World first as meteorite captured crashing into Moon during rare lunar eclipse

Christopher Davidson
January 25, 2019

He said that this lunar impact was significant because it was the first time astrophysicists in this field of research were able to record a lunar impact during a lunar eclipse.

"I have not heard of anyone seeing an impact like this during a lunar eclipse before", said Sara Russell, a professor of planetary sciences at the Natural History Museum in London.

Madiedo observed the meteorite flash through Spain's Moons Impacts Detection and Analysis System, also known as MIDAS, which is run by the University of Huelva and the Institution of Astrophysics of Andalucia. Clear skies gave us a great view of a Total Lunar Eclipse and a Supermoon, A.K.A a Wolf Blood Moon. Thus, Sunday's eclipse provided ideal conditions for astronomers to observe. And the brilliant white light flashes associated with the impacts can often be seen from Earth. It got the nickname "Super Blood Wolf Moon" thanks to a combination of labels that may or may not have much meaning, but it was an undeniably cool sight nonetheless. He added that he and colleagues had for years hoped to observe a meteorite impact on the moon during a total lunar eclipse.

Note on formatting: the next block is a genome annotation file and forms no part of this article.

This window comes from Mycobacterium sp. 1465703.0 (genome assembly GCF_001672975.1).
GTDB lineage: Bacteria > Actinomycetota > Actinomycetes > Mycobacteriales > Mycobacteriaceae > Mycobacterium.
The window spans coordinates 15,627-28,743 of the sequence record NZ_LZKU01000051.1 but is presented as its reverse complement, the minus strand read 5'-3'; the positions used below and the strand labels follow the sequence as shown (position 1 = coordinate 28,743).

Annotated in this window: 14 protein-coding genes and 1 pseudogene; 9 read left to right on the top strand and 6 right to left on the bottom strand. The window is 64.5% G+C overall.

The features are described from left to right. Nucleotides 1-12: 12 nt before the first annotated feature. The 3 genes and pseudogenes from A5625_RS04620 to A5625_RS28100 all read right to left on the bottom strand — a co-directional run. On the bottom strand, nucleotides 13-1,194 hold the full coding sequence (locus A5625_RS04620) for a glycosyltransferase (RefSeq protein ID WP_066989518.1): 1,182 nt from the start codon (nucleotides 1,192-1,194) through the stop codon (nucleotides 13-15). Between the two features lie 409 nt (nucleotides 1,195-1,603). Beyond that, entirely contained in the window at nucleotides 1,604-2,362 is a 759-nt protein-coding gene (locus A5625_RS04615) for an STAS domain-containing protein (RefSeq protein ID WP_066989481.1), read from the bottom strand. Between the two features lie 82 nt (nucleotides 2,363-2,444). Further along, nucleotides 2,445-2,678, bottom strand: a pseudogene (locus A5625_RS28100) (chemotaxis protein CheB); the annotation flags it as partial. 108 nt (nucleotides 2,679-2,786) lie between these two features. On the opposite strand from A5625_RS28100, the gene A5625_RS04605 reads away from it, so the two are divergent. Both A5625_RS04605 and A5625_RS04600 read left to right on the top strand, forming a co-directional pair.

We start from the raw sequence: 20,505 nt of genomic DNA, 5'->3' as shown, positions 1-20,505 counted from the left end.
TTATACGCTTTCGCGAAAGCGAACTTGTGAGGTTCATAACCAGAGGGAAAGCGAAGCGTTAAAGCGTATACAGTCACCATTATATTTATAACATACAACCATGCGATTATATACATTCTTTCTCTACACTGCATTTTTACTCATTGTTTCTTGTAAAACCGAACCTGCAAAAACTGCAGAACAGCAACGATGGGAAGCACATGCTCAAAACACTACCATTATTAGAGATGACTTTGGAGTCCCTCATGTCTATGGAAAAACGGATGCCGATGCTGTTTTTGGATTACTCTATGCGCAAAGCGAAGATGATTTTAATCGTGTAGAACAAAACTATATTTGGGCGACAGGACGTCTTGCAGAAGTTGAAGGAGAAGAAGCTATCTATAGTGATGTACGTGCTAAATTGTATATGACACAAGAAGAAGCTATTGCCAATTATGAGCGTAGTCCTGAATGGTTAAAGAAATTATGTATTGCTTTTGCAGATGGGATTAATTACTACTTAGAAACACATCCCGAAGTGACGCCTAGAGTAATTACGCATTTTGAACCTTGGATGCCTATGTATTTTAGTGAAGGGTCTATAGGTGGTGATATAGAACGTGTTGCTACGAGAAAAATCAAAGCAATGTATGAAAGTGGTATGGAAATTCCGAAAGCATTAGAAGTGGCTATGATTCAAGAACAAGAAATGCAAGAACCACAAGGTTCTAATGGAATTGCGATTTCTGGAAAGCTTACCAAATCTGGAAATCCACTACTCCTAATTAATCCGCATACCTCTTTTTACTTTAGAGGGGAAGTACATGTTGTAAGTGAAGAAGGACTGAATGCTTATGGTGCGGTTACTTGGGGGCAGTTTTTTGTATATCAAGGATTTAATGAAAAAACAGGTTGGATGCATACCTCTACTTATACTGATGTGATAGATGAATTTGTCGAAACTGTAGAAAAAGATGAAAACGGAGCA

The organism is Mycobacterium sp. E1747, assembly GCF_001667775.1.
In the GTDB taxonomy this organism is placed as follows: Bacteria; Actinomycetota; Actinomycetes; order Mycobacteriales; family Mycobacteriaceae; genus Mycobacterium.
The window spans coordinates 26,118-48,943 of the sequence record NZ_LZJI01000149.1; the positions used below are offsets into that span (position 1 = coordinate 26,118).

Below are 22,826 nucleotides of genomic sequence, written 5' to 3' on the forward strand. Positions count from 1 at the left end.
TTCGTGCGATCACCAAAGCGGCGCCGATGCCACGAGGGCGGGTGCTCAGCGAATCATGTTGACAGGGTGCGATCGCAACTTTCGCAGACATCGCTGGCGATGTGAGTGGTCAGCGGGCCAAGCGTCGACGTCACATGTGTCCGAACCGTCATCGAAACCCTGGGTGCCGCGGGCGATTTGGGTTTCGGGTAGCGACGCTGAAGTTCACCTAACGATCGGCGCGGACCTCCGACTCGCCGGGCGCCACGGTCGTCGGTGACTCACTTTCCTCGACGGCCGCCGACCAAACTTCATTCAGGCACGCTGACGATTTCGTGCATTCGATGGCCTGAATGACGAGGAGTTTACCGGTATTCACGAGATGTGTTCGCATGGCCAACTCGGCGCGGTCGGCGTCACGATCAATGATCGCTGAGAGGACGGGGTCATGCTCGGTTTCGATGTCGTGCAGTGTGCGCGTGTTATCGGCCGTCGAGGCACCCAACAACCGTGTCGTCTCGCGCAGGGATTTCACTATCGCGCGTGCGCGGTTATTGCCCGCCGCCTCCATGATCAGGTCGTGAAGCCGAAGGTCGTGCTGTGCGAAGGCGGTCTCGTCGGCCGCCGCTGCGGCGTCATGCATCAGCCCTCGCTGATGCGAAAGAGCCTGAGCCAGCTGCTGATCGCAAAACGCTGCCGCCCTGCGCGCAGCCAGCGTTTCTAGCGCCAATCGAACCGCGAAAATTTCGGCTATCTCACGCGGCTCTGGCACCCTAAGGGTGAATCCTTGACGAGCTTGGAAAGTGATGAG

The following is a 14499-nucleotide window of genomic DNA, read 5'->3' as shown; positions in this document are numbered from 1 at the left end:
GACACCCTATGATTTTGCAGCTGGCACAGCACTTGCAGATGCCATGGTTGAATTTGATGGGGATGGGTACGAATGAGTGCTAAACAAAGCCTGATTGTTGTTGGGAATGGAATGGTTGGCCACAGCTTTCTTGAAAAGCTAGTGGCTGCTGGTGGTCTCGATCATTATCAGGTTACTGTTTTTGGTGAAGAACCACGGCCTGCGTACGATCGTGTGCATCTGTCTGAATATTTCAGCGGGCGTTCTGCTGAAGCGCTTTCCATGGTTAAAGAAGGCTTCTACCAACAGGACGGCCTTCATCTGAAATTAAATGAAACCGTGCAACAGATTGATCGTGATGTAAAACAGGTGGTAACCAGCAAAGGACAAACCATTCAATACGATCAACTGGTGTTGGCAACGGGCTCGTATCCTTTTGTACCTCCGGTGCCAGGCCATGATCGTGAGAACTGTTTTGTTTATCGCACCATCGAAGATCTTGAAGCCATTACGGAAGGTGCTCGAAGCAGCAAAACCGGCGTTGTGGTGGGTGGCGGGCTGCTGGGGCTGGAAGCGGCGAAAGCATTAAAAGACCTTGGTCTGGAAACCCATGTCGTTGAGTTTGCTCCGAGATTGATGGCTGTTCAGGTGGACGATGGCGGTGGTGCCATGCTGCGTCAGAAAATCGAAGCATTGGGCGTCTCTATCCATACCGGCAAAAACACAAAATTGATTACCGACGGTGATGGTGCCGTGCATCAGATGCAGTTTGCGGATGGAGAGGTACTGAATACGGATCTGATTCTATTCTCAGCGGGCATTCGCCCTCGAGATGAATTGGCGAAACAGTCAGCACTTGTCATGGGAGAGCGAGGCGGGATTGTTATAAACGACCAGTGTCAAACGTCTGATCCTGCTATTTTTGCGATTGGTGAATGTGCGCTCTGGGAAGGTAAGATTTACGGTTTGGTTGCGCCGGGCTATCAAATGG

Although the impact produced quite a bright flash, the rock itself was probably not very large.

The size of the meteorite has yet to be confirmed, but Madiedo thinks it's about the size of a football, weighing about two kilograms.

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"We employ an array of telescopes endowed with high-sensitivity cameras that monitor the lunar surface in order to detect these events", Madiedo told ABC News.

Capturing a lunar impact on video is rare enough, but capturing this event - a collision during a total lunar eclipse - was unique. "I was really exhausted when the eclipse was over".

Multiple telescope feeds captured the impact, which likely left behind a fresh crater on the pockmarked moon.

Skywatchers had plenty to be excited about this past weekend thanks to a lunar eclipse that was visible from the Americas as well as parts of Europe, Africa, and Asia. Other also shared eclipse footage for evidence of the event.

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